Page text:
Union govt says no manual scavenging deaths in 2023, activists slam misleading data

Safai Karamchari Andolan national convener Bezwada Wilson told TNM that this data is a gross underestimation of the number of manual scavenging deaths in India.
A person cleaning inside a tank
A person cleaning inside a tank
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Only nine deaths of “cleaning workers” who died while working in hazardous conditions such as cleaning septic tanks or sewers have been recorded across India in 2023, as per the latest data tabled at Lok Sabha by the Union government. The data also says there have been no deaths due to manual scavenging in India, which is in stark contrast to the deaths reported and recorded by the Safai Karmachari Andolan (SKA) — a movement working towards the eradication of the practice in the country.

The data was tabled on June 25 by Minister of State for Social Justice and Empowerment Ramdas Athawale, while answering questions raised by Lok Sabha members Dr A Chellakumar from Krishnagiri, K Sudhakaran of Kannur, and Dr Amar Singh from Fatehgarh Sahib. The Members of Parliament (MPs) had asked the Minister seven questions, including the budgetary allocation made during the past five years towards the elimination of manual scavenging, total number of cleaning workers killed in sewers in the last five years, and if the government has plans to implement technology to eliminate manual scavenging.

It is to be noted that though the act of cleaning sewers and septic tanks technically falls under the category of manual scavenging, it is not taken into account due to the narrow definition provided in The Prohibition of Employment as Manual Scavengers and their Rehabilitation Act, 2013. According to t,he Section 2(g) of the Act, a “manual scavenger” is defined as a person who manually cleans, carries, disposes of, or handles human excreta in any manner in an insanitary latrine or in an open drain or a pit into which the human excreta from the insanitary latrines is disposed of, or on a railway track or other such spaces or premises. This does not include a sewer or a septic tank.

The Act separately defines “hazardous cleaning” of a sewer or septic tank as “manual cleaning” by a worker without the employer providing them with protective gear, other cleaning devices, and without following safety precautions.

So as per the Minister’s reply at the Lok Sabha, there have only been nine deaths this year of “cleaning workers” due to “hazardous cleaning of sewer/septic tanks.” According to the data provided for the past five years, a total of 339 persons — all “cleaning workers” — have died between 2018 and 2022. In 2023 (no month specified), nine deaths were recorded from three states — Maharashtra (5), Gujarat (3), and Jharkhand (1).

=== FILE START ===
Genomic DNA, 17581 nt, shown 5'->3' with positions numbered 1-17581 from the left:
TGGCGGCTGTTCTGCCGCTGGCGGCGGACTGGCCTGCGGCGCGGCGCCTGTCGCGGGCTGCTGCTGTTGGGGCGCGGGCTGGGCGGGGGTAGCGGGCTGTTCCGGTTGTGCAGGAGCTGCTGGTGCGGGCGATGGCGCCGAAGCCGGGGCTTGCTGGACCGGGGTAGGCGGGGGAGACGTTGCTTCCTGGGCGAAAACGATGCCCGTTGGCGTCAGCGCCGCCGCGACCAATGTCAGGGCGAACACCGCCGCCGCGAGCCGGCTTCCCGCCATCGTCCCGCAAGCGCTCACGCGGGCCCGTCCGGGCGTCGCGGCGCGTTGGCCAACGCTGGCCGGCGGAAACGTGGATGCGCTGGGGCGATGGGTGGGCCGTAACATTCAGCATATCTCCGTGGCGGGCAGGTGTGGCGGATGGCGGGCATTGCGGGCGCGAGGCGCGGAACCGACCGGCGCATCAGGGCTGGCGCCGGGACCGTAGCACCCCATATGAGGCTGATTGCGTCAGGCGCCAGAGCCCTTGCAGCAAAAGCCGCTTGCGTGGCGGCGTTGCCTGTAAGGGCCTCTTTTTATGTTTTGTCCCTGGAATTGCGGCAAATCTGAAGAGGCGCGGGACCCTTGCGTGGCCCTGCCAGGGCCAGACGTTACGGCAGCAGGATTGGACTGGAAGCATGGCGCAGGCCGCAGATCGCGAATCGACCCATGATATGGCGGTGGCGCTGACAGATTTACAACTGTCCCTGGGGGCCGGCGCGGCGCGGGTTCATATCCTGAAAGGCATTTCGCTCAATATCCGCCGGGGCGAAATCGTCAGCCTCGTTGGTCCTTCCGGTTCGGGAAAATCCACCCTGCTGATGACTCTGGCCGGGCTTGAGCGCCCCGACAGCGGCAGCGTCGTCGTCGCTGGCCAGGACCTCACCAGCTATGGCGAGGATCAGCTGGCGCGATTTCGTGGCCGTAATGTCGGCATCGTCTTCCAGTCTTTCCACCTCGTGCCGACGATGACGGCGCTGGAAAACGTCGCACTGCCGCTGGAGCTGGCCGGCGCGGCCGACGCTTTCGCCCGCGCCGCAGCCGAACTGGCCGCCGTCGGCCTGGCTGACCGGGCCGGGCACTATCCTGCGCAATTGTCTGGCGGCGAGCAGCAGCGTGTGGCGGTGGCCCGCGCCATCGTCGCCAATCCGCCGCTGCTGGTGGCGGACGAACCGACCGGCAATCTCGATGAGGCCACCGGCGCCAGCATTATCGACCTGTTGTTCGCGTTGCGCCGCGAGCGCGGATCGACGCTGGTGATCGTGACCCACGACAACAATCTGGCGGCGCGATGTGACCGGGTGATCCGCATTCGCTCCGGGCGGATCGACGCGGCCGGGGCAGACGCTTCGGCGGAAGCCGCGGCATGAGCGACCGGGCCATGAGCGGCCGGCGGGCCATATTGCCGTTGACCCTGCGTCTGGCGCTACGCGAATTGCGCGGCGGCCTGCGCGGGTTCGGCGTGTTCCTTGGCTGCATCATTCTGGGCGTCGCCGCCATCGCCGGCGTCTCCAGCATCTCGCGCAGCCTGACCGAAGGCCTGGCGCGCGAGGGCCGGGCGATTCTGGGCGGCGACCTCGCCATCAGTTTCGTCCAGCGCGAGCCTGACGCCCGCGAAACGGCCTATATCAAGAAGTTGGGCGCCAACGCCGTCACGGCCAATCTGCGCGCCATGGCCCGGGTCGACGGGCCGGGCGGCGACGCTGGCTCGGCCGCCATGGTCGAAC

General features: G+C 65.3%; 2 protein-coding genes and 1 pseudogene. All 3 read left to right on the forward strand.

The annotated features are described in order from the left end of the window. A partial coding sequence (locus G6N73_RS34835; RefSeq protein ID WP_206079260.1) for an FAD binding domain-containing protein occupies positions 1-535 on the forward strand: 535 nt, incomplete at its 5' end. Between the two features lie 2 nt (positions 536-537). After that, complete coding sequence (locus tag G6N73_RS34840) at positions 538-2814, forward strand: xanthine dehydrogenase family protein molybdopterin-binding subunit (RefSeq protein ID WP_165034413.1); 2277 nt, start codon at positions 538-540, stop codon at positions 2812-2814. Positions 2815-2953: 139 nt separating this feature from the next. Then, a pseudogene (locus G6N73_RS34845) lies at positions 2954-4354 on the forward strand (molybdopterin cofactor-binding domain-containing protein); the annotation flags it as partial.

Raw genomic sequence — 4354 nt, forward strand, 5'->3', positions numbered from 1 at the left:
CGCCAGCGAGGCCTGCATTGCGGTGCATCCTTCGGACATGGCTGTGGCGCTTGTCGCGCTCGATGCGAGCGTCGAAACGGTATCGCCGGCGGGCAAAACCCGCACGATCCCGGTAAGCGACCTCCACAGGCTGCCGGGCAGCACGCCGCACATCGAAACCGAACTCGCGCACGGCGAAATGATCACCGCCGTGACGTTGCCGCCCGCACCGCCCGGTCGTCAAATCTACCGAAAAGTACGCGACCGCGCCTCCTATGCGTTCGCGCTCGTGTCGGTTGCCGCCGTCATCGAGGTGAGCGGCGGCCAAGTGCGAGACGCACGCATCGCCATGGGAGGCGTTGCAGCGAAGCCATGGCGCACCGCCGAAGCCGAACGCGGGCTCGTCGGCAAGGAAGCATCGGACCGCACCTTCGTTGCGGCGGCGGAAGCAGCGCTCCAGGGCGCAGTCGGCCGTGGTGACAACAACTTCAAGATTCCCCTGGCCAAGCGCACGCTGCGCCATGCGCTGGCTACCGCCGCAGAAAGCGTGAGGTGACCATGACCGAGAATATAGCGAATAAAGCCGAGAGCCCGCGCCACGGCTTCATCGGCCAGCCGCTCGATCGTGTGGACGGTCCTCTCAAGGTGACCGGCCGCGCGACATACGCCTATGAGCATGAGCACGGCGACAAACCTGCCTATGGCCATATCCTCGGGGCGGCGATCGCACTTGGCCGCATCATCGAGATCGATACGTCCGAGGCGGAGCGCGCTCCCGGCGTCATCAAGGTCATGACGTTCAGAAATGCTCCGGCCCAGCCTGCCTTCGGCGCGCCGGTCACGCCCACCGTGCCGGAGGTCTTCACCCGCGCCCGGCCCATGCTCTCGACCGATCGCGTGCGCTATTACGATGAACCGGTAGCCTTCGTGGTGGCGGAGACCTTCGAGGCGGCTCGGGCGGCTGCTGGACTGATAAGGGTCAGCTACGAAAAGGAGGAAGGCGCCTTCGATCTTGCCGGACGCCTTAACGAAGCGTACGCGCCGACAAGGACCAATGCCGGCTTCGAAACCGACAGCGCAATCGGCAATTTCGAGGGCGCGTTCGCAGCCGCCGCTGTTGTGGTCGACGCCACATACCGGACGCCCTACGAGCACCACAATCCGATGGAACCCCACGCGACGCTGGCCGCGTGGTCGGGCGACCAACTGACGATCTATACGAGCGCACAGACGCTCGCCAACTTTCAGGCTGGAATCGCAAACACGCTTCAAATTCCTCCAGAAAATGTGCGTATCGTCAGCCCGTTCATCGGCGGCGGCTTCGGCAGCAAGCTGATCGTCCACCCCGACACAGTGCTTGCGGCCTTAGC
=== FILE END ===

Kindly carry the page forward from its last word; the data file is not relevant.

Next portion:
Minister Athawale also responded to questions raised by MPs P Ravindhranath and Feroze Varun Gandhi, who sought details of manual scavengers in India and if any case has been registered against persons employing manual scavengers. He said that there was “no report of people currently engaged in manual scavenging in the country,” and that no report has been received on any such cases registered.

Data gross underestimation, say activists

According to activist and SKA national convener Bezwada Wilson, this data is a gross underestimation of the number of manual scavenging deaths in India. Speaking to TNM, he says that there have been at least 57 such deaths across India this year as per the records of SKA. According to the data provided by SKA, the highest number of manual scavenging deaths has been recorded in Maharashtra (10). In the south, Tamil Nadu recorded six deaths, Karnataka two, and Andhra Pradesh and Telangana one each, while no deaths were reported in Kerala.

In an official statement, SKA said it was unfortunate that the “government has once again lied about the deaths in sewer and septic tanks.” It also said the total number of deaths in the past five years was also “not factual” and “reflects the apathy” of the government.

Calling the Minister’s statement that there was no manual scavenging in India “false and misleading”, the SKA said the country cannot be declared free of manual scavenging when so many citizens are being killed in sewer and septic tanks. The organisation pointed out that this casteist practice is prevalent across the country and demanded that the Union government present correct facts in front of the nation and the steps taken to prevent such deaths. It also alleged that the government was “putting more efforts on fudging the facts” instead of trying to stop such killings and making this country free from manual scavenging. This is “highly deplorable”, it added.

In May this year, TNM reported that at least five persons employed in manual scavenging died within a span of 18 days in Tamil Nadu. TNM had also reported the incidents of two youngsters dying while cleaning the sewage treatment plant at an apartment complex in south Bengaluru.

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